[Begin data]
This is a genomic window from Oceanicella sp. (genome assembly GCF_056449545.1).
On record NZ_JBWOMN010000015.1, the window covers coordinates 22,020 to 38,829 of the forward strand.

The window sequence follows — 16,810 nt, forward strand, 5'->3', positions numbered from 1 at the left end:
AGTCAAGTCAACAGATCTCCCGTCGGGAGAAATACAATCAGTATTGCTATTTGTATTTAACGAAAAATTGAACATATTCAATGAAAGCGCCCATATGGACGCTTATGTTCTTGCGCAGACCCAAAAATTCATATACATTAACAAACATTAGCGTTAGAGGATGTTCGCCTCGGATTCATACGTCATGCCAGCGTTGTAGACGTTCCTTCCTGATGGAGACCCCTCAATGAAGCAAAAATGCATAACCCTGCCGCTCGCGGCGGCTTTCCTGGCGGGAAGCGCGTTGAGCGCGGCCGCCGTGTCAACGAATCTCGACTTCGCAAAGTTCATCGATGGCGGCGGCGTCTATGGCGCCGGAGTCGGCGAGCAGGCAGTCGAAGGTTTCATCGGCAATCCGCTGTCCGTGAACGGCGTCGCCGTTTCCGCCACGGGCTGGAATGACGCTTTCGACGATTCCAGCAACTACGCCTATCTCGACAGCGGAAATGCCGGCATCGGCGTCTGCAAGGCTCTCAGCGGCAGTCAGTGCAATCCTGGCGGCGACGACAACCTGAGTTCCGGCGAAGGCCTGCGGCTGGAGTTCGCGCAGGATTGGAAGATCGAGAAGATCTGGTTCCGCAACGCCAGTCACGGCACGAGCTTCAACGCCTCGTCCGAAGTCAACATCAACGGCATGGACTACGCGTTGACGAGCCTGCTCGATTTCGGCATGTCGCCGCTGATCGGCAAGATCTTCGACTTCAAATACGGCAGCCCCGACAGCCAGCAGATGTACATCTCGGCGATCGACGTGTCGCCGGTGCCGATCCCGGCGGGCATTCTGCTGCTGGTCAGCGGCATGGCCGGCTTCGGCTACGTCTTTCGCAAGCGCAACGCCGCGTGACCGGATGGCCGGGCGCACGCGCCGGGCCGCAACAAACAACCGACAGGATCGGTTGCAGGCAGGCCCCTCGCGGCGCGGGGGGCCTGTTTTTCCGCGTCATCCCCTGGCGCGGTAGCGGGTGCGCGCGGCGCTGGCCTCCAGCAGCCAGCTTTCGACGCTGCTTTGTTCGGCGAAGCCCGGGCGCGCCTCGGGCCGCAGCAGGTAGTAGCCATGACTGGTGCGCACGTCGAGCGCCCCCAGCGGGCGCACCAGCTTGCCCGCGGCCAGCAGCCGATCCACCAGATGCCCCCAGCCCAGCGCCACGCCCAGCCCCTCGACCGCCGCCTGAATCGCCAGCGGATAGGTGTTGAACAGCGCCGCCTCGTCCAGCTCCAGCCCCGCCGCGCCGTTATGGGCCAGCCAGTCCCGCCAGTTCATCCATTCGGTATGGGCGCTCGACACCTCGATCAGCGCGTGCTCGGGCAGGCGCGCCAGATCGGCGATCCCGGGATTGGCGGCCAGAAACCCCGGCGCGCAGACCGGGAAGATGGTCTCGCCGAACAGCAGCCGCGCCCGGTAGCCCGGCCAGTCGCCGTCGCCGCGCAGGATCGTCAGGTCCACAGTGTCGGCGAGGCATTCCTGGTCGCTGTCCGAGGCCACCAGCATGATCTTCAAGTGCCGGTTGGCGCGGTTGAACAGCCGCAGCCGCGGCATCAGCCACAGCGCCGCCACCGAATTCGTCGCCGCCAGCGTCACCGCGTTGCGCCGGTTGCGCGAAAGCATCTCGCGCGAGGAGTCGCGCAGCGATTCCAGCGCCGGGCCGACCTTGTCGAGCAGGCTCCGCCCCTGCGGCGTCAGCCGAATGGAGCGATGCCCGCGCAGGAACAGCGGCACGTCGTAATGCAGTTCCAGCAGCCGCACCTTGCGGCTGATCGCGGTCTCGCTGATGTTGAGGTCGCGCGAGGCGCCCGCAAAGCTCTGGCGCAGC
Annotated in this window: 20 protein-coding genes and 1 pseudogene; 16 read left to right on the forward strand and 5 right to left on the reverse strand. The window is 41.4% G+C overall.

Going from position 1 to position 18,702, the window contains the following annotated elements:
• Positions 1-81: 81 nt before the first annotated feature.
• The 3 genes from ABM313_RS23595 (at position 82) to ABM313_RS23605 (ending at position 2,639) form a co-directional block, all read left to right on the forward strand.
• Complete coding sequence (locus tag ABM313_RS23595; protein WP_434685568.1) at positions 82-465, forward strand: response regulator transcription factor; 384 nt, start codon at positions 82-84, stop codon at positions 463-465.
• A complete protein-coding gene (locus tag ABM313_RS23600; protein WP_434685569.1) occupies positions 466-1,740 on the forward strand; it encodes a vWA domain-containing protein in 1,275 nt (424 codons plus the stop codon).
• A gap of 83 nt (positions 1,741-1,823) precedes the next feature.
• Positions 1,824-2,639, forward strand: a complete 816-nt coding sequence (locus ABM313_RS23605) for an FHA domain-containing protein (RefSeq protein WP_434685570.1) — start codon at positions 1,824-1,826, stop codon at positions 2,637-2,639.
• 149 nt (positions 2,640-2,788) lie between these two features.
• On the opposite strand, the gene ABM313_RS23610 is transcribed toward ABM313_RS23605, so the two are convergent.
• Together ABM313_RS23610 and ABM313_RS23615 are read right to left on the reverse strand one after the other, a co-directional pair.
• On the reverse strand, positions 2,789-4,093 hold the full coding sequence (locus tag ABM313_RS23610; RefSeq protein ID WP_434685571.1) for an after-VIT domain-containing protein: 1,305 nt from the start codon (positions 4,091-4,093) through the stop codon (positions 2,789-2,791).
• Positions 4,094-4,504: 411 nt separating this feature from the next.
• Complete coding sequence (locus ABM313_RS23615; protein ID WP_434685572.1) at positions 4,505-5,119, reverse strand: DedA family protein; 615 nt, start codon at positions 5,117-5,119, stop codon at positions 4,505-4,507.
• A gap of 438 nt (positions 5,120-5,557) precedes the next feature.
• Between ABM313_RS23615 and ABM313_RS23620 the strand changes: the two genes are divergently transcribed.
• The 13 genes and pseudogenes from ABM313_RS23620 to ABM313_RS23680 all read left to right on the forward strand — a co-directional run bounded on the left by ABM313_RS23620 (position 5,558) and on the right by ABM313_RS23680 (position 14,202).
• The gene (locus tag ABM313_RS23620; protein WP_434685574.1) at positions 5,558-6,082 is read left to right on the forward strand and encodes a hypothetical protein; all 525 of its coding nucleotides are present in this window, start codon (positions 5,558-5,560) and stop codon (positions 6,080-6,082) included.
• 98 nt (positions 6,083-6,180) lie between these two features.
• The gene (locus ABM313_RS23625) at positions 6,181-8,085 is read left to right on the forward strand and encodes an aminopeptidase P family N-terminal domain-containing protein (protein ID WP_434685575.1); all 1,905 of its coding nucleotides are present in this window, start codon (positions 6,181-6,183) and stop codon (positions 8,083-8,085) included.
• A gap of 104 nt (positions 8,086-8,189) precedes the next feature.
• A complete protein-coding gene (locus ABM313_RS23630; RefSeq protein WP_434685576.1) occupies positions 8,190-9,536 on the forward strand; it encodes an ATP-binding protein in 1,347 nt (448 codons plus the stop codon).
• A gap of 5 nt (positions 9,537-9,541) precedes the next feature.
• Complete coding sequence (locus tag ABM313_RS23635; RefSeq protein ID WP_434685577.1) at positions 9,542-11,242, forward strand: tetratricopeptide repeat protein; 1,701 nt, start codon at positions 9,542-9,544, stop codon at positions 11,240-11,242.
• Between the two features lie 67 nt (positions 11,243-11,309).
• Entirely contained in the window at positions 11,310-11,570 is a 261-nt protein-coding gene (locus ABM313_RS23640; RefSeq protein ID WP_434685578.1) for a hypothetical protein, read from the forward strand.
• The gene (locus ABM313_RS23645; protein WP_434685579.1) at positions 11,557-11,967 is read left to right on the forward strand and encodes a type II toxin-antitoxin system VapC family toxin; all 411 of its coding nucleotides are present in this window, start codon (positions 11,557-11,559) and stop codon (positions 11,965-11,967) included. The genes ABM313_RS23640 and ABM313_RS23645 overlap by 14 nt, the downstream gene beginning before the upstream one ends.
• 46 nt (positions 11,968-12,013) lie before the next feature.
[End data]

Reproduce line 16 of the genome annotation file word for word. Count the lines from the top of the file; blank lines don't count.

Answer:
• On the reverse strand, positions 2,789-4,093 hold the full coding sequence (locus tag ABM313_RS23610; RefSeq protein ID WP_434685571.1) for an after-VIT domain-containing protein: 1,305 nt from the start codon (positions 4,091-4,093) through the stop codon (positions 2,789-2,791).